In the Fark thread about the Ella Shultz story, Some Coke Drinking Guy predicted that “Once the majority of people wake up and realize that they don’t want to live under the pity dictatorship of post menopausal Nazis the bubble value of HOA ‘protected’ homes is going to burst harder than a gallon of prune juice through an incontinent depends wearer”, to which PunGent replied “Going strong 50 years now, through a couple of bubbles. Don’t hold your breath”. walkerhound observed that “Americans like telling other people what to do but they hate being told what to do. It’s part of our culture”, which explains why people support the H.O.A. regime.

    As you’ve observed many times in the past, home owners expect the power of H.O.A. corporations to be used against their neighbors, but not be turned against themselves.

    While I’d like to think that a “preference cascade” is coming, the past five years, and the reactions to the Ella Shultz story, give me doubt. I spent the 2010, 2012, and 2014 election cycles speaking to my elected representatives, and those that wanted their jobs. None of them — both Democrats and Republicans — were interested in this issue. Our politicians are perfectly content to ignore an incredibly large constituency (see chart at ).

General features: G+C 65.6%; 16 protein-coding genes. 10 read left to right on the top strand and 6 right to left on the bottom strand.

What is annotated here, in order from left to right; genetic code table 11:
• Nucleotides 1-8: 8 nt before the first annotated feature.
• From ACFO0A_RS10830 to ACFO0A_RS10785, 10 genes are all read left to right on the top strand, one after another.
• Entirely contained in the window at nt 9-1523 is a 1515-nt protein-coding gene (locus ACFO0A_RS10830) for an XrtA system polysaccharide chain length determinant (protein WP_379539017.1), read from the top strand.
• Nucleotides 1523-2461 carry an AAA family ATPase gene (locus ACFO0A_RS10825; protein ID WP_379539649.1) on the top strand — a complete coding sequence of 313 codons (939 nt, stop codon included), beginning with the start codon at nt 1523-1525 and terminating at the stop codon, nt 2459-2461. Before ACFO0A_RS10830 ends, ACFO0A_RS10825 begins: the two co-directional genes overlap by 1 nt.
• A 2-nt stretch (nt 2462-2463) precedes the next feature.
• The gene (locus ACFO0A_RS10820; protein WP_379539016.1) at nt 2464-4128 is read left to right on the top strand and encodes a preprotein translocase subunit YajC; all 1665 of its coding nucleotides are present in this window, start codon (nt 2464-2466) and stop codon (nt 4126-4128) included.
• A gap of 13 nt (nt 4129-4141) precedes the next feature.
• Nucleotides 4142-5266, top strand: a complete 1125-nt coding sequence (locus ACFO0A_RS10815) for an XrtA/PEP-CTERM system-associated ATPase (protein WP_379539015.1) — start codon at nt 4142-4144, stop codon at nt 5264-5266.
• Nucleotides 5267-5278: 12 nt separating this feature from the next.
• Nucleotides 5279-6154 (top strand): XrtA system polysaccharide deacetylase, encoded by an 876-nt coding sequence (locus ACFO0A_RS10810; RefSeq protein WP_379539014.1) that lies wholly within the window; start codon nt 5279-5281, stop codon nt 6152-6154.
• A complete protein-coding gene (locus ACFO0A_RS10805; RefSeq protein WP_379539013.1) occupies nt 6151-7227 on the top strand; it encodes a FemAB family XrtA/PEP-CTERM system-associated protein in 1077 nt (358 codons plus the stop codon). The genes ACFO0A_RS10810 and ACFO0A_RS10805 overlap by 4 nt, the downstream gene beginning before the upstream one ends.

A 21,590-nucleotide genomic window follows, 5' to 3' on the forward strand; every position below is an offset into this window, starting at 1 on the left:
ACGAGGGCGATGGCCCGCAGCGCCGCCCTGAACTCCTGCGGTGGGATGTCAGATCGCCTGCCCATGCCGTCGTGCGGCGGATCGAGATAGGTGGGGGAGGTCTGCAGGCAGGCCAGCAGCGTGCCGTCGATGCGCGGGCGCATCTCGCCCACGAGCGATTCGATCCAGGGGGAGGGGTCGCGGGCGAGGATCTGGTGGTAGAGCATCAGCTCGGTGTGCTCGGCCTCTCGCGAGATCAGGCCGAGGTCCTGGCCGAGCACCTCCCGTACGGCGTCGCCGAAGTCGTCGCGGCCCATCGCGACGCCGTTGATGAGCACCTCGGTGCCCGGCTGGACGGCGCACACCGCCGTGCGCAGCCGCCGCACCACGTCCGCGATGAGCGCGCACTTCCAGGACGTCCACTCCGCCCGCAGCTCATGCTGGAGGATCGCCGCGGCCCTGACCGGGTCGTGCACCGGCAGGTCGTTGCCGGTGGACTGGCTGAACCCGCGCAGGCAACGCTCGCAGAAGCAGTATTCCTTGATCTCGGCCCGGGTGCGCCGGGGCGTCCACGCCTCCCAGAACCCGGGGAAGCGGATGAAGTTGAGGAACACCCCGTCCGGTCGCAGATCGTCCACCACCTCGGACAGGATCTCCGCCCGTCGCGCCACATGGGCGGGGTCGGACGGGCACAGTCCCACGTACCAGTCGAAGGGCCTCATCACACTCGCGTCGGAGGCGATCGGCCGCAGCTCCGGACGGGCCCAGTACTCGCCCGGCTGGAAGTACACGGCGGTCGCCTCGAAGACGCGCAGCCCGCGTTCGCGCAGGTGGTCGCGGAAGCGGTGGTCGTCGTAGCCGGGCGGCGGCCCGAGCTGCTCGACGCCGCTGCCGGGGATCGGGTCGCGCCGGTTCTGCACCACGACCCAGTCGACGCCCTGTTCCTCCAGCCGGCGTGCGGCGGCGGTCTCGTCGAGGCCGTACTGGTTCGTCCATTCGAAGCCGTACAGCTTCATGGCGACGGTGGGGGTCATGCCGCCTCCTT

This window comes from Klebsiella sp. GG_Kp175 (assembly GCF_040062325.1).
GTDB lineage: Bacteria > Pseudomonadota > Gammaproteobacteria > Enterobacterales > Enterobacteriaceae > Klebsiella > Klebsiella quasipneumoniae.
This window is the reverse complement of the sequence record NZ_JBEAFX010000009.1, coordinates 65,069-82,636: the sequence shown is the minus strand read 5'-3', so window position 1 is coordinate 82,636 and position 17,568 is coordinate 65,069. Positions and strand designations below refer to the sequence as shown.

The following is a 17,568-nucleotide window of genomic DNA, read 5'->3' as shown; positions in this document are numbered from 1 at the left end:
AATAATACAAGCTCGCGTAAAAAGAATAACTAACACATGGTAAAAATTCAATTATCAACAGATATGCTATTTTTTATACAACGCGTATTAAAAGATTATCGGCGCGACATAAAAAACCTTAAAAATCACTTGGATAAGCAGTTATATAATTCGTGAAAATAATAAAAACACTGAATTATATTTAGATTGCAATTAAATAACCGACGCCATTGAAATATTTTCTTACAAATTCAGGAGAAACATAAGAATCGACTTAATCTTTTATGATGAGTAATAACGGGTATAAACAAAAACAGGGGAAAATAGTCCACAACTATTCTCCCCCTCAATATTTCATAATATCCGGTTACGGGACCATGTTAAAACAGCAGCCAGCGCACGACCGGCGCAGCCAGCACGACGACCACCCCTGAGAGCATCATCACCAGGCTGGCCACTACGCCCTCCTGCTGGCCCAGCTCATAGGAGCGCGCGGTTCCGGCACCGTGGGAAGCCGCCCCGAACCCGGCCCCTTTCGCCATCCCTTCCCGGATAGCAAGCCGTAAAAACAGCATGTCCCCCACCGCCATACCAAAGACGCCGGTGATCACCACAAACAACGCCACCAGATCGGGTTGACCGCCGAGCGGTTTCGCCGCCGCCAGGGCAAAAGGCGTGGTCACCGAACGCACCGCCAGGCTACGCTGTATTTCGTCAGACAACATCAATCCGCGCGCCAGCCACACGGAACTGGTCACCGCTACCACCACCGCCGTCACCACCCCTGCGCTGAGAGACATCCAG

The wave of H.O.A. legislation that Evan McKenzie was predicting 10 years ago has not materialized. Oh, there have been symbolic laws passed, but no meaningful or substantial reforms. And I don’t see any on the horizon.

    I think that PunGent is right. We’ve been through several housing bubbles, including the past decade, and the H.O.A. lobby is as politically powerful as it ever has been. Even if H.O.A. corporations are a financial disaster and unsustainable business model, our legislatures defer to them as though they are Too Big To Fail. And Tom Skiba’s henchmen-predators have perfected the art of picking off individual home owners, one by one, so as to not cause a reaction that would turn the herd into a pack. Meanwhile, whatever passes for an H.O.A. reform movement continues to run around in circles, flailing its arms about, with its head stuck up its arse. We’re like people running south on a northbound train, celebrating every step we take as “progress”.

    Anyway, I’ve got to go hashtag something on Twitter, post a motivational picture on F*c*book, and write a comment on another blog — because if I do that enough times, things are going to change. /s

    PS — Yesterday, Milwaukee became the 25th state to pass “right to work” legislation, which prohibits involuntary membership in a labor union as a condition of employment. Not one single politician has ever proposed legislation that would prohibit involuntary membership in an H.O.A. union as a condition of home ownership.